Rsync command examples

We have already seen how to create large files, now let’s see how to backup files using rsync. But before we see rsync command examples, let’s see what exactly is rsync and its benefits.

Rsync command examples
What is rsync?

Rsync is a Linux tool that helps in syncing a file from server A to server B and vice versa. Rsync is a powerful tool with numerous options and we will see some examples below. The best part about rsync is that it only syncs the changes. This will saves a lot of time and resources.

1. Rsync syntax

Here is the syntax which needs to be used. The basic you need to remember is rsync origin destination

$ rsync [option] [email protected]:[file/directory origin] [destination]

The real command will look something like this.

$ rsync -avzh /home/user/backups/ [email protected]:/home/backup/

So above command will copy the contents from the backup folder to the remote destination.

if you don’t put trailing / in the /home/user/backups it will copy the whole folder instead of just the contents in it.

Further to explain the above command

-a stands for copy files recursively and preserve ownership of files when files are copied
-v stands for runs the verbose version of the command; all of the processes that are run will be written out for the user to read
-z stands for compress the data synced
– h stands for produce easily readable output, not just numbers

2. Show Progress

If you are doing large transfers and want to see progress, you can use the --progress option.

$ rsync -avzh --progress /home/user/backups/ [email protected]:/home/backup/
3. Exclude Files/folders from syncing.

Create a file called exclude.txt and add all the files and folders you want to exclude.
example exclude.txt

test/file.txt
justgeek/files/privacy
justgeek/chess
$ rsync -avzh --exclude-from 'exclude.txt' sync/ 192.168.0.151:/home/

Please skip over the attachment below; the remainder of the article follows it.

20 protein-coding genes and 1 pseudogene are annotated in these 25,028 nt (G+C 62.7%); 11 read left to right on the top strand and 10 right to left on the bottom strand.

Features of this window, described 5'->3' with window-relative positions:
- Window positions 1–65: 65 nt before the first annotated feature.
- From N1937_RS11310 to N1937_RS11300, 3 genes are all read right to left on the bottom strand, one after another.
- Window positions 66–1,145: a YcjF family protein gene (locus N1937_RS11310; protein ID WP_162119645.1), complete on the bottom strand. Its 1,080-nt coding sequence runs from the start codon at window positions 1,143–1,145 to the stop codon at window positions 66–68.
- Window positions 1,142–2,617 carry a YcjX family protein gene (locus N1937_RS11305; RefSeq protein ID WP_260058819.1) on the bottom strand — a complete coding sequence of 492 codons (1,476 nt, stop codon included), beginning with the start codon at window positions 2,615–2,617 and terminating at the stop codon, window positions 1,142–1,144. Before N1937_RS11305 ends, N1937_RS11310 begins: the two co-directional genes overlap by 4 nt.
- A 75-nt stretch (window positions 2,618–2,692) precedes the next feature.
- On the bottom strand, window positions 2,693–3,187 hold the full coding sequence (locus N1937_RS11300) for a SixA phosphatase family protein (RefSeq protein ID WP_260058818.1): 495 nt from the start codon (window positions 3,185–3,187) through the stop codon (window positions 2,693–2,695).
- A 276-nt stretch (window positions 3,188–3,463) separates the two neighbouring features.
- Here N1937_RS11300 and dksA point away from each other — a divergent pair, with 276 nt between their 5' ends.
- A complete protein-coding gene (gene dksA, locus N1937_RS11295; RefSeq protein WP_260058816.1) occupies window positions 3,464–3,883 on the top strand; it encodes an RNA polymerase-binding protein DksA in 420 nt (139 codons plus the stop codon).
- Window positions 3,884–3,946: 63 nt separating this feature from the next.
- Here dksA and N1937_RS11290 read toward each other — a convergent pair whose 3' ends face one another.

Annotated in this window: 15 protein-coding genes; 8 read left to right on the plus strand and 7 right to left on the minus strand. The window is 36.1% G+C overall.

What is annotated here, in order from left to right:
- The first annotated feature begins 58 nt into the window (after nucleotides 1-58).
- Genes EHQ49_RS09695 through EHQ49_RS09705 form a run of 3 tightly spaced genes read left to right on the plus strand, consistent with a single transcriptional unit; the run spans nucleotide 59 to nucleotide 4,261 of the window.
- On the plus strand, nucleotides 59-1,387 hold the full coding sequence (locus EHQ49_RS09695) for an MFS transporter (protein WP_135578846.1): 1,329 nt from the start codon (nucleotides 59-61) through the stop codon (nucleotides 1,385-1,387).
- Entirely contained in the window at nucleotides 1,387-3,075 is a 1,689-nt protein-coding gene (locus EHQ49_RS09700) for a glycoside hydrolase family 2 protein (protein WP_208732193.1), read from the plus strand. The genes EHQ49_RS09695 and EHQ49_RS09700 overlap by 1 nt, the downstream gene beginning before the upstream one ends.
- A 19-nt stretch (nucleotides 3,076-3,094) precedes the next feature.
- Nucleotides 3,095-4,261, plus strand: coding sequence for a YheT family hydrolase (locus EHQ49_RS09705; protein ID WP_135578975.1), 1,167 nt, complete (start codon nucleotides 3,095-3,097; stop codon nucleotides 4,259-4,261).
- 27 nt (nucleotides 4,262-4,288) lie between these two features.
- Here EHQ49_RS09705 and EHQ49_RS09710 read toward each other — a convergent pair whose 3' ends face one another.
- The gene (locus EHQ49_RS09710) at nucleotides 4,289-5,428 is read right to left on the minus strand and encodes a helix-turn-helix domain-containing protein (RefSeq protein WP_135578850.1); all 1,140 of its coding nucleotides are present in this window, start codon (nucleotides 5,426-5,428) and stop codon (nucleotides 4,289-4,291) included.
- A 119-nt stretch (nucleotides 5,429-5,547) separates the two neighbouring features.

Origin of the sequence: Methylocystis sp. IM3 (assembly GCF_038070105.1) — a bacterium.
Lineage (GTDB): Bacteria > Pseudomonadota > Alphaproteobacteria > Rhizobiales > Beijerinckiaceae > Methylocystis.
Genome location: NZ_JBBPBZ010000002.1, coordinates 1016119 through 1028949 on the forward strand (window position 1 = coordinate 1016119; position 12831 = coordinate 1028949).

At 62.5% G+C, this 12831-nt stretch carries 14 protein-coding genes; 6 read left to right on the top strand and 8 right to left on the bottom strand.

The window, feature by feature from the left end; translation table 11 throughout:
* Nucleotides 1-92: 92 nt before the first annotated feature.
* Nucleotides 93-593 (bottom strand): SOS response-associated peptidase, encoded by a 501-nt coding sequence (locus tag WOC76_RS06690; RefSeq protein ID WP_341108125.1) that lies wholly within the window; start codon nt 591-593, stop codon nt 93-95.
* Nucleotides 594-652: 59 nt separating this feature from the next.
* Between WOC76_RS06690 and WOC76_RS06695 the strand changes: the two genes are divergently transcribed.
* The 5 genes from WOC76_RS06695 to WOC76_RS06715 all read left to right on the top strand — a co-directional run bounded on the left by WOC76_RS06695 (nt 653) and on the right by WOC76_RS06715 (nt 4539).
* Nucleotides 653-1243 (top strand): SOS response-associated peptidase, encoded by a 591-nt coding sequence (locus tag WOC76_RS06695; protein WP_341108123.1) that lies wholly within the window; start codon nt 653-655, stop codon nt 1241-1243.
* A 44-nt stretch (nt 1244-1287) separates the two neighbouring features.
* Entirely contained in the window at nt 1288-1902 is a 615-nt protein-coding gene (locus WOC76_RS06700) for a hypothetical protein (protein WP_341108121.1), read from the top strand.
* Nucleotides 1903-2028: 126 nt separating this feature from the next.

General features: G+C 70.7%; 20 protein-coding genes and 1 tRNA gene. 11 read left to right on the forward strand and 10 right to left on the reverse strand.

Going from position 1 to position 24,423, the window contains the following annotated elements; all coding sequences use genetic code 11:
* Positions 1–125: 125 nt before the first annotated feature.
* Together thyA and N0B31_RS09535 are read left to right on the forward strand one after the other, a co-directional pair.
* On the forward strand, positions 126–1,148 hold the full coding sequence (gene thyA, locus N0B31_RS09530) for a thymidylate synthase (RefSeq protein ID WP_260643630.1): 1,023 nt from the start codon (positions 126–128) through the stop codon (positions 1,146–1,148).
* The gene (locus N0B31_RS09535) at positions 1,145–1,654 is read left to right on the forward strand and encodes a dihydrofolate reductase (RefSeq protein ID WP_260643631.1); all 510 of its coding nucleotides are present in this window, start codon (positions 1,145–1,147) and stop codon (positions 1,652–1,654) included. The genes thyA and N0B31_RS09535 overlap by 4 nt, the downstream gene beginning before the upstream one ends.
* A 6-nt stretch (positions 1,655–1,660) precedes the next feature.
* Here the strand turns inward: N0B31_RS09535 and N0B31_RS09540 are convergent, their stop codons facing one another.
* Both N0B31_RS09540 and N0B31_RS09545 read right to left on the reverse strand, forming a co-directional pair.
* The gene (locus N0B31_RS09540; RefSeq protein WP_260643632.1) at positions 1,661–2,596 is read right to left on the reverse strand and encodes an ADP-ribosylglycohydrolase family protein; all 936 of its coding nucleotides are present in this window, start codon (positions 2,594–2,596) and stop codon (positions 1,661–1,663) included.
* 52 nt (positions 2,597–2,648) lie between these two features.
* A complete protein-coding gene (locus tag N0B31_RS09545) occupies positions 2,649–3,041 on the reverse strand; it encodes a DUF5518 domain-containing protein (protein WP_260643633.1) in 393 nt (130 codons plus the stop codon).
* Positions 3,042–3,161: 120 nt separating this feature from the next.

4. Copying data from remote servers

As you can copy data from your server to a remote server, you can also copy data from a remote server to your local machine.

$ rsync -avzh [email protected]:/root/rpmpkgs /tmp/myrpms
5. Delete files

So when you sync the files using rsync, it stays forever. Even if you delete files from the source folder and then again run rsync, it won’t delete files from the destination. However, if you want both folders to be exactly the same with no extra file on the destination you can use --delete option.

The below command will delete the file from the destination folder if you delete it from the source.

rsync -avzh --delete [email protected]:/var/lib/rpm/ /root/rpm
6. Removing source files

If you have a server, where you want to remove the files after they are backed, then you can use the option --remove-source-files

The below command will remove files from the source folder after they are rsync’d

$ rsync --remove-source-files -zvh backup.tar.gz [email protected]:/tmp/bak

7. Dry run

If you want to see what your command is actually doing, without making any real changes then you use --dry-run

$ rsync --dry-run --remove-source-files -zvh bak.gz [email protected]:/tmp/bak

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